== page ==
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Africa's Insult Laws intended to keep Black Dictators in power

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  • pbs@iafrica.com
    From: WWW.AfricanCrisis.Org [I doubt much will come of this. Black Africans have shown, like when the SADC and South Africa approved of Mugabe s recent stolen
    Message 1 of 1 , May 3, 2005
      From: WWW.AfricanCrisis.Org
      [I doubt much will come of this. Black Africans have shown, like when the
      SADC and South Africa approved of Mugabe's recent stolen election, that
      they really will tell any lie to keep each other in power.

      Blacks have chosen to be dishonest in their search for "freedom". This
      dishonesty will bite them again and again... ad infinitum. They will find
      themselves all caught up in their own lies... having to support the lies
      their brothers told. In the end... all this lying to save themselves and
      each other's asses, will bite them. Eventually... people will regard
      Blacks are pure LIARS. But they have nobody except themselves to blame
      for basing their search for "freedom" on bad choices (Marxist) and
      various lies. Whites at least can hold their heads high in this regard.
      We told the truth, and that will stand in our stead - eventually. Jan]

      Campaign launched against Africa�s insult laws

      Johannesburg - A campaign to rid African countries of "insult laws" �
      laws ostensibly intended to protect the dignity and reputation of people
      in high office but which are actually used to protect presidents,
      parliamentarians and in varying degrees other state officials from
      scrutiny of their conduct in office - is to be launched in Lusaka,
      Zambia, on Monday during a workshop which coincides with World Press
      Freedom Day on May 3. "Insult laws" are continually invoked against the
      media in Africa when personal references to heads of state or officials
      are deemed insulting or when journalists allege official or other
      misconduct such as corruption and maladministration especially when
      related to the police or military. Cases of editors and journalists being
      charged or imprisoned for such reports abound. These laws apply in
      varying degrees of severity in 48 of the 53 countries in Africa,
      including Zimbabwe which has one of the harshest laws. The Lusaka meeting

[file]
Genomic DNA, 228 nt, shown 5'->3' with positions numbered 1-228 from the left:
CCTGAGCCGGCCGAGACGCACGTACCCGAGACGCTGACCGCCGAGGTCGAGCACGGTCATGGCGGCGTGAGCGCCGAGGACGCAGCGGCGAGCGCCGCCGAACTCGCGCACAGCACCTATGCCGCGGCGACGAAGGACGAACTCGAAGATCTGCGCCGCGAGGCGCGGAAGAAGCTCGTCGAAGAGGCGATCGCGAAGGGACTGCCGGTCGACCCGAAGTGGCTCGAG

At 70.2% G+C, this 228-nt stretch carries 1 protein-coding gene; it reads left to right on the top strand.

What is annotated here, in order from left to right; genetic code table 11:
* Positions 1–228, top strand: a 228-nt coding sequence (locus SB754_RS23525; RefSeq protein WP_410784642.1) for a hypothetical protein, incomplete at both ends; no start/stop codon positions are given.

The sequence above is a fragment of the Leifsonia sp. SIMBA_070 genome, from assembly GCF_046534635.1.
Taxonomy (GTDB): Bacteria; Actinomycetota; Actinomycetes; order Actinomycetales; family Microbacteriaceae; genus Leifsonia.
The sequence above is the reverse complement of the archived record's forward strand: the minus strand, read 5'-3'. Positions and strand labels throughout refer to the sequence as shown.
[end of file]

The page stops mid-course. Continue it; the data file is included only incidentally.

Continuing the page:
is the first of a series of sub-regional advocacy workshops on these laws
      in sub-Saharan Africa to create awareness of the legislation, broaden
      knowledge about their application and effects and devise an action plan
      to campaign for their removal from the statute books.

      This campaign has taken on an additional thrust with the introduction of
      the African Union's NEPAD African Peer Review Mechanism process in
      relation to the assessment of good political governance in countries. The
      Media Institute of Southern Africa and other organisations involved in
      this campaign believe that countries cannot be assessed by the NEPAD
      African Peer Review Mechanism as practising good political governance if
      it has such legislation as "insult laws" preventing the disclosure of
      information about the conduct of those in government. Among the other
      organisations taking part are the World Press Freedom Committee, the SA
      National Editors' Forum, the Southern African Editors' Forum, the
      Southern African Journalists' Association, Journalistes en Danger (JED)
      of the Democratic Republic of Congo, the Organisations of the Media in
      Central Africa, the Media Foundation for West Africa and the Media Rights
      Agenda in Nigeria. The purpose of the action plan is to devise strategies
      and methods to tackle governments so that, like Kenya in Africa and a
      number of countries in South America, they remove the legislation from
      their statute books and foster freedom of expression and freedom of the
      media as a people's right.

      Source: WWW.ZwNews.Com
      From The Daily News Online Edition, 29 April
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